first hand that academic productivity is definitely enhanced by the
new regime. What better time, then, to privatise the entire
Internet, putting its virtual real estate on the market to the
highest bidder among those -- including publishers -- who have an
interest in promoting academic work! As the Internet evolves from a
mere convenience to an outright necessity, it invites thoughts
about how much academics -- or their sponsors -- would be willing
to pay to continue feeding their technological fix."
Privatising the Internet is one matter. That would simply entail
Universities' adding 10-20% to the flat rate they already pay for
allowing the free read/write access to the global electronic "library"
for all their users. Switching to a fee-for-use model within the
University would, as I suggested, be tantamount to charging students
and faculty for using their library or for writing papers. Or would
Fuller suggest "privatising" University Libraries too, and letting
market forces decide who uses them according to how much he's willing
And what do publishers have to do with any of this? If the Internet WERE
like a paved concrete highway (which it isn't), that still would not
make the publishers the highway-owners! As far as I know, publishers'
specialised expertise (which is in controlling the quality of the form
and content of the written word -- hitherto on paper, but, in principle,
in any medium) would not make them especially apt for information
highway service work. Computer science and information science sound like
better backgrounds for that domain of expertise...
FULLER: "governments will welcome the privatisation of knowledge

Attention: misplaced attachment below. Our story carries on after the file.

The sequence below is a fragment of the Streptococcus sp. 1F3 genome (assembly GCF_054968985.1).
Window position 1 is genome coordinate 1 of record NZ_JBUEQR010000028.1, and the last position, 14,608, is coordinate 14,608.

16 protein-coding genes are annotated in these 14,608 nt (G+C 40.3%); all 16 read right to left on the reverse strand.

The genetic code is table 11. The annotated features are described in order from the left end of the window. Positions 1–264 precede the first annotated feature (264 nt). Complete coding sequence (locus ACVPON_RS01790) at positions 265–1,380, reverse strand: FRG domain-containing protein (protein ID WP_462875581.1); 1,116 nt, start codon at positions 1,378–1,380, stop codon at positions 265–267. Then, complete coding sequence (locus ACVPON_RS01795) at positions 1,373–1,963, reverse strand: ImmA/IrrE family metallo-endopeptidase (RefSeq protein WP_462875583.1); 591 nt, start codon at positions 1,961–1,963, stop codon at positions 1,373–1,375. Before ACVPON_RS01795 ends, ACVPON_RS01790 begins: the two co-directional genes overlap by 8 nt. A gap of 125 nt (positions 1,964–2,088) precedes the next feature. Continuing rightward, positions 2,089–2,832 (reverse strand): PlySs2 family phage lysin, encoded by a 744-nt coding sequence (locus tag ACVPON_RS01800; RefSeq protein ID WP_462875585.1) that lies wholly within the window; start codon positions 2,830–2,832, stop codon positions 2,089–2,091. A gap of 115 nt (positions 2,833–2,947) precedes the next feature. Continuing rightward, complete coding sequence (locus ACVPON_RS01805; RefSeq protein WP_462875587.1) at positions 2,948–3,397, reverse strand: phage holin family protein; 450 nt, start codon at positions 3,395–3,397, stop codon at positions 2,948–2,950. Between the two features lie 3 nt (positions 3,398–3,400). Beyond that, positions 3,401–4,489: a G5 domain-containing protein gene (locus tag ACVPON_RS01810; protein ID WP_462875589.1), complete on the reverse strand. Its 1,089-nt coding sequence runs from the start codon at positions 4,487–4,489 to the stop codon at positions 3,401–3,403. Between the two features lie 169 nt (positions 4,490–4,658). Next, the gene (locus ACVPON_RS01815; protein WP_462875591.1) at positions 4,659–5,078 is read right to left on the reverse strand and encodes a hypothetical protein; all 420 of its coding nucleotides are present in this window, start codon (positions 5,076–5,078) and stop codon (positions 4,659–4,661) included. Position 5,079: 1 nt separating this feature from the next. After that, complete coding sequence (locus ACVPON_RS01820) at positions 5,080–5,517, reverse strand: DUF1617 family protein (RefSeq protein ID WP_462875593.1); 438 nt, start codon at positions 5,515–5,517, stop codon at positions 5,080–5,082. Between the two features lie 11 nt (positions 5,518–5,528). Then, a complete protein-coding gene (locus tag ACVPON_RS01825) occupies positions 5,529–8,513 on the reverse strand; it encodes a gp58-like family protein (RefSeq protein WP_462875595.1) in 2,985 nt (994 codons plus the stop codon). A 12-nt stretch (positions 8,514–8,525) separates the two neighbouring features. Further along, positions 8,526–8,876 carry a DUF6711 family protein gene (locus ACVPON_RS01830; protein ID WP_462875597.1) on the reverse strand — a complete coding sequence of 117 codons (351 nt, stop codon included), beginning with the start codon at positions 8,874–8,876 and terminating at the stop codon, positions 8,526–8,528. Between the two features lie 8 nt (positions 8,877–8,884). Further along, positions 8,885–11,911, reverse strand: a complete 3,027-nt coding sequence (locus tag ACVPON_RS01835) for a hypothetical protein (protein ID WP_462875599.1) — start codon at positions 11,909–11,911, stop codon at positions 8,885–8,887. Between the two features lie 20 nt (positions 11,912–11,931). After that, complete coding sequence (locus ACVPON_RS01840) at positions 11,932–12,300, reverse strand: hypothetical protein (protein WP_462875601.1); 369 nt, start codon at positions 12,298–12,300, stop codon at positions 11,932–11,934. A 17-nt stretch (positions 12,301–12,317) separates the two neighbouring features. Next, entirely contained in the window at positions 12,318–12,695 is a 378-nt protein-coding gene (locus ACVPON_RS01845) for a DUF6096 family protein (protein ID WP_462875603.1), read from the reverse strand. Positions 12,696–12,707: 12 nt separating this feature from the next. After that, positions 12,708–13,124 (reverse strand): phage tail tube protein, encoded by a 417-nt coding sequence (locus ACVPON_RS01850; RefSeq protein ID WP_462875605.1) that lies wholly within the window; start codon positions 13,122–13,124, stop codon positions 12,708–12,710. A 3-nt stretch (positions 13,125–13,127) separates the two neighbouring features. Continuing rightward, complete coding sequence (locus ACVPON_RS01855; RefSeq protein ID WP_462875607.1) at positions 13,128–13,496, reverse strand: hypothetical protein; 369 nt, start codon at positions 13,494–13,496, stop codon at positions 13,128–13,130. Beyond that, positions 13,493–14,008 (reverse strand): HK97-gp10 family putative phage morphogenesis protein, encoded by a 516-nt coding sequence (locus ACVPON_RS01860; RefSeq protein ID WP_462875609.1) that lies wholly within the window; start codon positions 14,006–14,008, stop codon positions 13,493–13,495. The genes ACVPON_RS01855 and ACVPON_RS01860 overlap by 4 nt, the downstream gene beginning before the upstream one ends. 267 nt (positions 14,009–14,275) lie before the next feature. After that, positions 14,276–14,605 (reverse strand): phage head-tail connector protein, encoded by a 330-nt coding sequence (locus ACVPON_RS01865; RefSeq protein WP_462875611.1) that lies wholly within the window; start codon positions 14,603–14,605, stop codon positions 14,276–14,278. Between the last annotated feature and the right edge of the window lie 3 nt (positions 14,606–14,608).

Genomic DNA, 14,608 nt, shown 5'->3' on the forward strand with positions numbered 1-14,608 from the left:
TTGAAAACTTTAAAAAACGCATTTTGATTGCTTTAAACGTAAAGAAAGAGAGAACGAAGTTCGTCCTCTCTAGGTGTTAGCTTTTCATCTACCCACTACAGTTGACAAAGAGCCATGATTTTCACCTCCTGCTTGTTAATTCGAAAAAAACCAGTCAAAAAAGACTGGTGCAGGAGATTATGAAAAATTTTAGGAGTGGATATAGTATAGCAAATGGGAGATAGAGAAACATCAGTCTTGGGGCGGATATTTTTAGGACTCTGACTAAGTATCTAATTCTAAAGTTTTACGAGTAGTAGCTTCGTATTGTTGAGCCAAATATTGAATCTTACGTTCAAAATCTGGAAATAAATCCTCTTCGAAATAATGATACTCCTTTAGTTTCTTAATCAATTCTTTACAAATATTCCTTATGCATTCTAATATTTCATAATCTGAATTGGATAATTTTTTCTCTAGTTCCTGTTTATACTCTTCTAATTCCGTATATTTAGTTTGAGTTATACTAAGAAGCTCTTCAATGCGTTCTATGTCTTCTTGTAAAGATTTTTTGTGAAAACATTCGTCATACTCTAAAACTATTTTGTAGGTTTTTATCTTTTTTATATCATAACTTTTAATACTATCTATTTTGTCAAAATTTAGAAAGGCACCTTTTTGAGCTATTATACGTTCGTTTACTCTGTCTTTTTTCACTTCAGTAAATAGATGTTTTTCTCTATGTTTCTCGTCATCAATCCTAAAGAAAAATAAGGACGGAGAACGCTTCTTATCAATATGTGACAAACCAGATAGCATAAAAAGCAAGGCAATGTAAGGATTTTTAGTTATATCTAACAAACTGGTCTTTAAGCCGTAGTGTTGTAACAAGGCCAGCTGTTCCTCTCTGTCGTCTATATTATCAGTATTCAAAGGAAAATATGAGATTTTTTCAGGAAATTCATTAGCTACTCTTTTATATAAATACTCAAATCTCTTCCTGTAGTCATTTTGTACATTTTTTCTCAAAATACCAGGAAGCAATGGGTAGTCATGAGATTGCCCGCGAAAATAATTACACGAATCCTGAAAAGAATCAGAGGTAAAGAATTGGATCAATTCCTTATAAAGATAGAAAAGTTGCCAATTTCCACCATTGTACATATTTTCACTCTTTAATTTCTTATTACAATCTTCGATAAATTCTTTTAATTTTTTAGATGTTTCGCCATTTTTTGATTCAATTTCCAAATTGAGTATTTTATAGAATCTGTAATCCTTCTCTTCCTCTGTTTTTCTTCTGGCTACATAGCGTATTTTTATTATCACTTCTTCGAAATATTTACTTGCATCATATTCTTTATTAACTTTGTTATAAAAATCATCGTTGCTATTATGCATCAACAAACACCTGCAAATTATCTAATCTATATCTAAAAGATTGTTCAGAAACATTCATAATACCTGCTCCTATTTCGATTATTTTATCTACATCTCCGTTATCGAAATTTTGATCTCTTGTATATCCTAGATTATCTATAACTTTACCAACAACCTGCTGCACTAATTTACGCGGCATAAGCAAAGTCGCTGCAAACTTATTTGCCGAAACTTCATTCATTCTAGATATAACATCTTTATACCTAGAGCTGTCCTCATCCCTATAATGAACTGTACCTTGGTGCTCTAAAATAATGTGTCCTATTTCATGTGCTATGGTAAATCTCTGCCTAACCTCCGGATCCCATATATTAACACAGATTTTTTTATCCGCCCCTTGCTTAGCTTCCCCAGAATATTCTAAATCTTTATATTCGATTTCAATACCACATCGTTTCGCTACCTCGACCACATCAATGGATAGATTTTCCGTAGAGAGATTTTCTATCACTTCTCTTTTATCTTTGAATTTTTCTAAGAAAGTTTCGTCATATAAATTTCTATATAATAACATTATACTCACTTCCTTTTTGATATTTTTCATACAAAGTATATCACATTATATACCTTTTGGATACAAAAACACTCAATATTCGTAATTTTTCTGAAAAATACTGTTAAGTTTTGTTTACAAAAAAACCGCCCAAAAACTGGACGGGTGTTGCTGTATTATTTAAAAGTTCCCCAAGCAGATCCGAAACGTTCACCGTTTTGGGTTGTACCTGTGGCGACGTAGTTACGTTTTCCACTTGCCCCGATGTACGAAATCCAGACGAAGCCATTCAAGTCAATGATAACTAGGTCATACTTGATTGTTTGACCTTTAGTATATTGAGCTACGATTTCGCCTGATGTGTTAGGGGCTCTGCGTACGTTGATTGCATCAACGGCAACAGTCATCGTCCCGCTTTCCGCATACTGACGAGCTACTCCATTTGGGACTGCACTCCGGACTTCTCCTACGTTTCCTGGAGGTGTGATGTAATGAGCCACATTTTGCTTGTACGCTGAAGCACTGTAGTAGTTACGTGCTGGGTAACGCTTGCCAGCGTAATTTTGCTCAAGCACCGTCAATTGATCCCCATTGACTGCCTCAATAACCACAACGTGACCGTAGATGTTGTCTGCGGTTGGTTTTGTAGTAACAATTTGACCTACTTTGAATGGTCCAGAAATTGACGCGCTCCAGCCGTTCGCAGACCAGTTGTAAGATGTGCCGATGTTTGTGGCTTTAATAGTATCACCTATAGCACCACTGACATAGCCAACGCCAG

production as a way of quickly relieving their overburdened
budgets. In that case, academics should start worrying more about
how intellectual property law might apply to forms of knowledge
traditionally regarded as 'public goods'."
Not much budgetary burden relief to be had there! But since there
are so many more consumers in secondary schools than in Universities,
why not ease the strain on government budgets by having all of them,
pupils and teachers alike, pay by the peek for access to their books
and blackboards? and an extra surcharge for the right to write an exam?
On the other hand, to tap inelastic demand, privatising access to the
school loo might be an even better source of revenue, our demand for
knowledge being notoriously rubbery.
FULLER: "Harnad's strategy of locating a medium beyond the reach of
economic considerations is no more than a temporary solution, one
akin to having everyone who lives in a high-rent district move to a
less expensive neighbourhood. It will not be long before the latter
locale acquires the property values of the former. The metaphor is
As long as we're telling metaphors, I think it's more like having
everyone take public transport, rather than private limousines...
FULLER: "Harnad gives the impression that paper-based production
costs provide the main economic barrier to free inquiry, when in
fact the cost of renting channels and licencing broadcasters may
pose even greater barriers in the long term. In other words, Harnad
may be naive in assuming that the Internet is more like a
publication without paper than, say, a television with text."
The TV analogy does not work either. Both sending and receiving are